Agu is an eBook which contains a letter, poems and stories.
In Agu, Tochukwu Precious Eze writes about three generations of the Ugwu family. He writes on the meaning of their names; the origin of their stories and the awe of their faith — “who is this person that papa kneels for?” The author Tochukwu Precious Eze is the grandson of the late patriarch of the Ugwu family Agu (Chief) Emmanuel Onoja Ugwu. Chief Onoja Ugwu who was a traditional leader of the Amachalla people of Enugu state between 2004—2012 is the central figure in this quasi biography written in a letter, stories, and poems.
How are you? I know you are dead. How is the land of the dead?”
Before Reading Agu, I use to think that because I was not born when my grandfather was alive that I can neither write to him nor write about him. But after reading Agu , the author’s creativity challenges me to write to my late grandpa. Maybe I will start out this way “Dear Grandpa, guess who’s writing you? It’s one of your grandsons who was born after you had died.”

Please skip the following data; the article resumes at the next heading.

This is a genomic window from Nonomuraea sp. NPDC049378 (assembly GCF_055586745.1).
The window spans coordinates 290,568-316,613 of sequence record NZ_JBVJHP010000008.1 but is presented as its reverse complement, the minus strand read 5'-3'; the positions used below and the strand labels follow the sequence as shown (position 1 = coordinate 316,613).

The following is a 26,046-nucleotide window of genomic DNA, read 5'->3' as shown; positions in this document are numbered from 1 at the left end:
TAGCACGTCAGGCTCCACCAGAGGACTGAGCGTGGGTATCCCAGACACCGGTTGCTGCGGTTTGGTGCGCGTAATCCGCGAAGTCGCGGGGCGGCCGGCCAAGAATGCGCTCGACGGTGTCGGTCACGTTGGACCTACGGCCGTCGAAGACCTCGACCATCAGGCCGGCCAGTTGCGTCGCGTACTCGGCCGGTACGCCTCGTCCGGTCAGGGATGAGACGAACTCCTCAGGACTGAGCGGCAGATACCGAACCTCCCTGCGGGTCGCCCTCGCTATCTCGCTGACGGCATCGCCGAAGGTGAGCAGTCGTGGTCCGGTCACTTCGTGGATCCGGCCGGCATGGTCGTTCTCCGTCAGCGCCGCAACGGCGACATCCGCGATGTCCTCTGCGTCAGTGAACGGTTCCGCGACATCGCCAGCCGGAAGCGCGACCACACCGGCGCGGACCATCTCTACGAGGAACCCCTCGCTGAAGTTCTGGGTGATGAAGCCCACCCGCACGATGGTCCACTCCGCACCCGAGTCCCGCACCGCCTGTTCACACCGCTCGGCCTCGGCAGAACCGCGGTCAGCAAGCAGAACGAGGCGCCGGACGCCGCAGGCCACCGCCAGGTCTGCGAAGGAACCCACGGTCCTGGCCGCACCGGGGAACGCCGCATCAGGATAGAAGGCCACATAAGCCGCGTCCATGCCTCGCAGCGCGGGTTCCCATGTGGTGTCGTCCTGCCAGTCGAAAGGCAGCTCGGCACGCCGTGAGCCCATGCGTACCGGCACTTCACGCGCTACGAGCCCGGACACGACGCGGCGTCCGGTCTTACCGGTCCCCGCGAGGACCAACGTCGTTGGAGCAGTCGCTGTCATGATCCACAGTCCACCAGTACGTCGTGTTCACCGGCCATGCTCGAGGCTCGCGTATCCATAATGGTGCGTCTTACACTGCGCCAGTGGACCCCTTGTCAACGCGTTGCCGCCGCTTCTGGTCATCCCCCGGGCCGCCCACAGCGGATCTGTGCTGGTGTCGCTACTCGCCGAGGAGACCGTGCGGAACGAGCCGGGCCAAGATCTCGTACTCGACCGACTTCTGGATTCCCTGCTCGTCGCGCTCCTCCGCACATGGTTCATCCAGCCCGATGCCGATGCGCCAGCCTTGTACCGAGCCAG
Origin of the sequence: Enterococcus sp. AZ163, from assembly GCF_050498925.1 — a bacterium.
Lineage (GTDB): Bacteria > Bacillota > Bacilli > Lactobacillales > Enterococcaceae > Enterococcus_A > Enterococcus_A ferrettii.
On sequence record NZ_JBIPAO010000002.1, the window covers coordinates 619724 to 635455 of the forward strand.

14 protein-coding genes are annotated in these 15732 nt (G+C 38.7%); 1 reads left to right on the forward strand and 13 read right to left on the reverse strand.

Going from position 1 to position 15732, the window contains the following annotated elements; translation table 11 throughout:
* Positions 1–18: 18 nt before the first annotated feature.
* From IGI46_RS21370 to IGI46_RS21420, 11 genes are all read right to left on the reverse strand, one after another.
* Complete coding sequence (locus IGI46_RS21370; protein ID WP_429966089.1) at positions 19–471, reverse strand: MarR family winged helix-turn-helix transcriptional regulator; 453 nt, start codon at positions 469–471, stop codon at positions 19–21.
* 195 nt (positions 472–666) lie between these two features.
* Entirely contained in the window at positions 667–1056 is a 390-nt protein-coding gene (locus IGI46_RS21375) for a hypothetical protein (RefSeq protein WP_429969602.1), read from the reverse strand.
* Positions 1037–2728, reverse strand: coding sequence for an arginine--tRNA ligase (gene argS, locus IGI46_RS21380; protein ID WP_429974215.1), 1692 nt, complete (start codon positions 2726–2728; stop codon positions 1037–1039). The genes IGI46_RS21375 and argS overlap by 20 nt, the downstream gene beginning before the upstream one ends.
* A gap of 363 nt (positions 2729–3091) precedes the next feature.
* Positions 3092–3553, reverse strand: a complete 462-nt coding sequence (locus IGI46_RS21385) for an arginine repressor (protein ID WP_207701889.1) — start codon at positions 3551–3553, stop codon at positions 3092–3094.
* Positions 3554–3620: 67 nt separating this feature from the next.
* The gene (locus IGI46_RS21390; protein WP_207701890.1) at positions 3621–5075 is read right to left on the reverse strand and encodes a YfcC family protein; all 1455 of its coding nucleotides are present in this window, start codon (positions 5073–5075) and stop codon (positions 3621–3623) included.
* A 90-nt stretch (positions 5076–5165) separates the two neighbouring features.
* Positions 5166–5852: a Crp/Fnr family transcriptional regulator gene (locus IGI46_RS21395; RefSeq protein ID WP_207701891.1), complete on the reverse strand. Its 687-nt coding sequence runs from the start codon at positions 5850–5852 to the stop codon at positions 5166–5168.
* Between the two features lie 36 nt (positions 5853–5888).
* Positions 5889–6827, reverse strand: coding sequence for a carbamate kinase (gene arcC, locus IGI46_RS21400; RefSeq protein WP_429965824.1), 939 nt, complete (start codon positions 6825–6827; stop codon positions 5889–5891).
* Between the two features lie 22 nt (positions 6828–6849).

“When my grandma got married, she was still pretty naive. On getting to the city, she waited for my grandpa to leave. Then, she removed her clothes, hid them in her box, and went out to play with the other children. She said the clothes were new. She was saving them.”
Aside The Radio Transition which is a 337 words story, there are bits of stories like the one excerpted above. There are also excerpts from the speech of the central character during his coronation as the Eze Oha 1 of Amachalla.
There are eighteen poems in Agu. While some of the poems are beautiful imagistic and fluid poems, the language of poems such as “I fear him”, “When losses don’t win”, and “for history, for now, for later” are not any different from the language of prose.
Language and style
The title, names and other features in this book are mostly Igbo. The writer translates their meaning into English. Except for words whose meaning will be lost if translated. The book is rich in native proverbs, imagery and symbolism. The setting of the stories are rural and evokes memories of moonlight play. It fills the reader with nostalgia. The pattern of the poems are experimental in form.
Agu is Tochukwu Precious Eze’s second book after his poetry collection Tobé published by Poets in Nigeria, under its chapbook series.
Having begun an experimental generic mix in his first book, with prose as a prologue and poetry as the body, he goes ahead to bring letters into this one. It remains for each reader to judge how well the 22-year old author was fared in this experiment.
I recommend Agu to those who want to read a slice of a great family’s history. I also recommend it to those who want to commit memories to words. Tochukwu Eze Precious does just that in this quasi biography.
Ebubechukwu Bruno Nwagbo